Templates allow us to write generic classes (called template classes) and generic functions(called template functions) that can work with generic data-types.
It is the responsibility of the compiler to create their specialized forms during the compilation step. Keywords template, typename and class are used to create templates in C++;
A template class deals with template parameters whereas a template function deals with both template parameters and function parameters.
In case of a template function with parameters, compiler can deduce the data-types based on the arguments passed to this function. But in case of a template function with no parameters as well as a template class, the data-types must be explicitly specified during function invocation and during the creation of the class instance respectively.
It is possible to pass type arguments (int,string etc) as well as non-type arguments (3,”hello” etc) as template parameters. Non-type arguments are usually passed in order to maintain state information. Non-type arguments must not be variables but constants as they need to be known at compile time.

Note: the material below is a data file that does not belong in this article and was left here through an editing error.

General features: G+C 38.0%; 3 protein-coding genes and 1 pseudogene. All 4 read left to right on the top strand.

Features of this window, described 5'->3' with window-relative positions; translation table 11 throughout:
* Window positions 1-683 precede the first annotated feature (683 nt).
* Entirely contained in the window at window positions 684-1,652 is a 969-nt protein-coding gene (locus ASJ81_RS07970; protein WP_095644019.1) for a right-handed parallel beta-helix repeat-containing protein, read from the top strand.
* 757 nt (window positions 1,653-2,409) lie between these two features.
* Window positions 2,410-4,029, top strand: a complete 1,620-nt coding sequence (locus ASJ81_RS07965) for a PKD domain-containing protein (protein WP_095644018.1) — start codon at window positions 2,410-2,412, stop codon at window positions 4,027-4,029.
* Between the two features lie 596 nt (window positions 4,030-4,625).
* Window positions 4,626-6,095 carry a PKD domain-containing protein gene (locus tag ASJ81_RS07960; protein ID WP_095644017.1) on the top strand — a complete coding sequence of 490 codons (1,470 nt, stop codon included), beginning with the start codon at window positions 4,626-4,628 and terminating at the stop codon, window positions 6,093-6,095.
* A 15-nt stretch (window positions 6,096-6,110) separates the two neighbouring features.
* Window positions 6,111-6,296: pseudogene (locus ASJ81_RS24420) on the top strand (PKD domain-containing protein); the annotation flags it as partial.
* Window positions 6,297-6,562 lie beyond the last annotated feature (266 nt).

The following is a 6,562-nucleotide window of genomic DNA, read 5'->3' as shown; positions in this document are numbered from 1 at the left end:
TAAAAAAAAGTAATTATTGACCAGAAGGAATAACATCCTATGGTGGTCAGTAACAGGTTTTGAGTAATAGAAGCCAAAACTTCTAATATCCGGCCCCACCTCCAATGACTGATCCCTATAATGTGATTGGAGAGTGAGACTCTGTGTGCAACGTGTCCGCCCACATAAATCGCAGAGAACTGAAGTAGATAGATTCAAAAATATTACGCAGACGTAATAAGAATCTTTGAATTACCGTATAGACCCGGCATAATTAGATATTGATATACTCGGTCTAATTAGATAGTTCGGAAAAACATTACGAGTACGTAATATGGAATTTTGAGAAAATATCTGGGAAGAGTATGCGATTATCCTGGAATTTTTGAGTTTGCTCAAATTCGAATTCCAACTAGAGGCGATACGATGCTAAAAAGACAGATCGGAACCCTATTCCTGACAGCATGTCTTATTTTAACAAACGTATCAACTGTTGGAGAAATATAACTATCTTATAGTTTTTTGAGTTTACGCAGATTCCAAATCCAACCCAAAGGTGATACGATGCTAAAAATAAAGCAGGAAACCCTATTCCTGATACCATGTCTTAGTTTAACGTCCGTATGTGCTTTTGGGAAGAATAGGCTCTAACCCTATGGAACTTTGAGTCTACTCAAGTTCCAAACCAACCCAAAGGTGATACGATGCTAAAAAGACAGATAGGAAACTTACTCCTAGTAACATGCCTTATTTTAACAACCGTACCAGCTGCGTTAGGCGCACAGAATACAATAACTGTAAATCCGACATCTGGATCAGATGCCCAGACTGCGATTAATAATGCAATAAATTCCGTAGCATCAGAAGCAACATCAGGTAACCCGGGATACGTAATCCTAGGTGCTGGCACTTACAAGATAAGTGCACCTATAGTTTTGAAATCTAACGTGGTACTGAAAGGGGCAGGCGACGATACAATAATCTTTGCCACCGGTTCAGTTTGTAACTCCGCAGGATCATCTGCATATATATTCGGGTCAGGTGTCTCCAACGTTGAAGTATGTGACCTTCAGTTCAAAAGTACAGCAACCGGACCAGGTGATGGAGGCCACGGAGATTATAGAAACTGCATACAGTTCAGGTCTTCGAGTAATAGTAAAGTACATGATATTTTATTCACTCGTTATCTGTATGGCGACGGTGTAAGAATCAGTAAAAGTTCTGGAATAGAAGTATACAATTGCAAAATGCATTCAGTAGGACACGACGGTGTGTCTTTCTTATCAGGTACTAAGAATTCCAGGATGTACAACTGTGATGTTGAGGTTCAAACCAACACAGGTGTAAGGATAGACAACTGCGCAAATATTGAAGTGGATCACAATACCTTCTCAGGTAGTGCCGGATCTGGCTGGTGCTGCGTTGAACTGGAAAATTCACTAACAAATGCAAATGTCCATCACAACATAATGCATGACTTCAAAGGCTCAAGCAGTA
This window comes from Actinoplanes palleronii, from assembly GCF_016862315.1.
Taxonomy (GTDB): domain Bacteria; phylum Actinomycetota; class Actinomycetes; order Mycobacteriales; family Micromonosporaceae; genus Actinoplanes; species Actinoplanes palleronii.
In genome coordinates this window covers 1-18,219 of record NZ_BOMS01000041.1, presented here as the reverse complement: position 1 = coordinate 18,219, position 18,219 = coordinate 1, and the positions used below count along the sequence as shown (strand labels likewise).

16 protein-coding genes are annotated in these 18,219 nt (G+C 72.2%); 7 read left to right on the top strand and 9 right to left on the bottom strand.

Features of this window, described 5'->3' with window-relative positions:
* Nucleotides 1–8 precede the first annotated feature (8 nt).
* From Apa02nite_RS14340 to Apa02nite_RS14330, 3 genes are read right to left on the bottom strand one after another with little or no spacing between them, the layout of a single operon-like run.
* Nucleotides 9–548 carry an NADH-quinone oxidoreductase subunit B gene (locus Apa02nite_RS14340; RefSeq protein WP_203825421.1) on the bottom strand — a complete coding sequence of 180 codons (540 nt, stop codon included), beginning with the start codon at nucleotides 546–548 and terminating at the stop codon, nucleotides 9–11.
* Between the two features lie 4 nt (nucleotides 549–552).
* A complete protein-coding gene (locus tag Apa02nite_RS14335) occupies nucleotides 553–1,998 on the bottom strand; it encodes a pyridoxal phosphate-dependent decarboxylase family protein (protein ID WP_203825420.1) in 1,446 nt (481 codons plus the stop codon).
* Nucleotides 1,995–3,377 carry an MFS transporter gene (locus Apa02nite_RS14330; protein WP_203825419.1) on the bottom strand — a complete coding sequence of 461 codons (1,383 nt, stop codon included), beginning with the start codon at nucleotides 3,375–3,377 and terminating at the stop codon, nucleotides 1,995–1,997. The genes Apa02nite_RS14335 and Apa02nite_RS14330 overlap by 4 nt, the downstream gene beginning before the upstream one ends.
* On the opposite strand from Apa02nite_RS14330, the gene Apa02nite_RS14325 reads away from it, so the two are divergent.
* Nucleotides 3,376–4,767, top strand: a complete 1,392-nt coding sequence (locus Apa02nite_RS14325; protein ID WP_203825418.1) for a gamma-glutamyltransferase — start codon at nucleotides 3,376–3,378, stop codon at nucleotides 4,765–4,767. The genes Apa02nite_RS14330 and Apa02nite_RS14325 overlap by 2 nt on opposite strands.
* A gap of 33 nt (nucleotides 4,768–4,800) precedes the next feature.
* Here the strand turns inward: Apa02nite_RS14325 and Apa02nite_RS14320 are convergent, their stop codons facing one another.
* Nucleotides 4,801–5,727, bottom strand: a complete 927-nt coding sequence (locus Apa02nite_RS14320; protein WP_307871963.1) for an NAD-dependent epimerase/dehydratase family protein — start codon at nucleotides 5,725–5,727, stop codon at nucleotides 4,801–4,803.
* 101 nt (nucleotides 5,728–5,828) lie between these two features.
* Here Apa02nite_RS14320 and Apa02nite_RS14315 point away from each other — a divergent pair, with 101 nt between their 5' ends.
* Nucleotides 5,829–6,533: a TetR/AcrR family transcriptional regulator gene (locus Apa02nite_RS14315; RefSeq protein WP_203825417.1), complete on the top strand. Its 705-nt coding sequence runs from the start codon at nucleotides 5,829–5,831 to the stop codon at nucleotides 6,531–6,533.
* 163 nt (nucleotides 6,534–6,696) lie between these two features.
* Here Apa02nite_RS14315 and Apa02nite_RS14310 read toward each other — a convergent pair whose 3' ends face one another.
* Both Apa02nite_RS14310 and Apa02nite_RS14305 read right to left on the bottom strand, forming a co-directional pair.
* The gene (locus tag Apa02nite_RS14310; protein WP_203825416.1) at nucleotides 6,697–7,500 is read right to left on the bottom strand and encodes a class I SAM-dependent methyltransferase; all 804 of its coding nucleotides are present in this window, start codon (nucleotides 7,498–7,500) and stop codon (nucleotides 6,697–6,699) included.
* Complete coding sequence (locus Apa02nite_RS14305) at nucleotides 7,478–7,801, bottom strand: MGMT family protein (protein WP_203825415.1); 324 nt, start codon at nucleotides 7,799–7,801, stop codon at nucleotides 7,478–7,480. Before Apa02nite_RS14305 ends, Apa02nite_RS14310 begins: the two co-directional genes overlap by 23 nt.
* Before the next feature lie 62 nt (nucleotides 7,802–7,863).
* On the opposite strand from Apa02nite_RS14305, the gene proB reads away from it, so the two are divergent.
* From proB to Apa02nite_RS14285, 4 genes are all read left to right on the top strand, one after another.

Say we need to write a sort method that works with integer type, float type, char type, string type etc. We can write a separate sort() method for each of these types. But that is cumbersome and creates a lot of redundant code. It is in such scenarios that template functions come to our rescue. We can write a single sort() method that accepts a generic type as its argument. Now, its up to the compiler to create the specialized forms of this generic function if needed in the program.
1 3 4 6 b p r w are hello how you
It is also possible to create our own specializations of a given template function. For example, consider the previous example. But there is a new requirement that if the input type is a string, sort() should perform sort in descending order. The rest of the requirement remain the same.
1 3 4 6 b p r w you how hello are
In the example below, the first template parameter is a non-type parameter whereas the second template parameter is a type parameter. As you can see, it is also possible to provide default values to the template parameters.
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While creating a template class, we can either put the class definition and the implementation in a single header file(.h) or we can keep the class definition in a header file(.h) and the implementation in a separate .cpp file. But in the latter case, the .cpp file should also contain the following piece of code for each type that might be used with the template class.
C++14 has introduced a new type of templates called as variable templates. Please go through this article to learn more about them.